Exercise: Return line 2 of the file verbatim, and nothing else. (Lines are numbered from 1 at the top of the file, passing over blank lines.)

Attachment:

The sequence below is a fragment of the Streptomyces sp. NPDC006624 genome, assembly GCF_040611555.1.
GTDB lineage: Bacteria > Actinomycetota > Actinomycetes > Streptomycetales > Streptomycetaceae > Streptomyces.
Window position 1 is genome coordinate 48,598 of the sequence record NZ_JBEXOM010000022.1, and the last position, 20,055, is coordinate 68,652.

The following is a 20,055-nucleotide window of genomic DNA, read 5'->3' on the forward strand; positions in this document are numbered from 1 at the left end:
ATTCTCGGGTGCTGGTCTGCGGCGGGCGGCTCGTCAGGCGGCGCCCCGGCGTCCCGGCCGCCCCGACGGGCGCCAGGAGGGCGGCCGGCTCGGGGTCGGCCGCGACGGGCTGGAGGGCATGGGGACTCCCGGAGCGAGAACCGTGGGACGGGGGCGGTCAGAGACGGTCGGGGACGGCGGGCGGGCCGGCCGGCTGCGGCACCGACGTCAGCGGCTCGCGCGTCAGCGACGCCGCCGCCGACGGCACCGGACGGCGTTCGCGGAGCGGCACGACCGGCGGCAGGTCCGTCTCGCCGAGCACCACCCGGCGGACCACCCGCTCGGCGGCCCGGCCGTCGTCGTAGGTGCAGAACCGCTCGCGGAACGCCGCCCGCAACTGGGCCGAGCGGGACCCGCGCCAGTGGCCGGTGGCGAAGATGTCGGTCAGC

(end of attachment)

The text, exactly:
GTDB lineage: Bacteria > Actinomycetota > Actinomycetes > Streptomycetales > Streptomycetaceae > Streptomyces.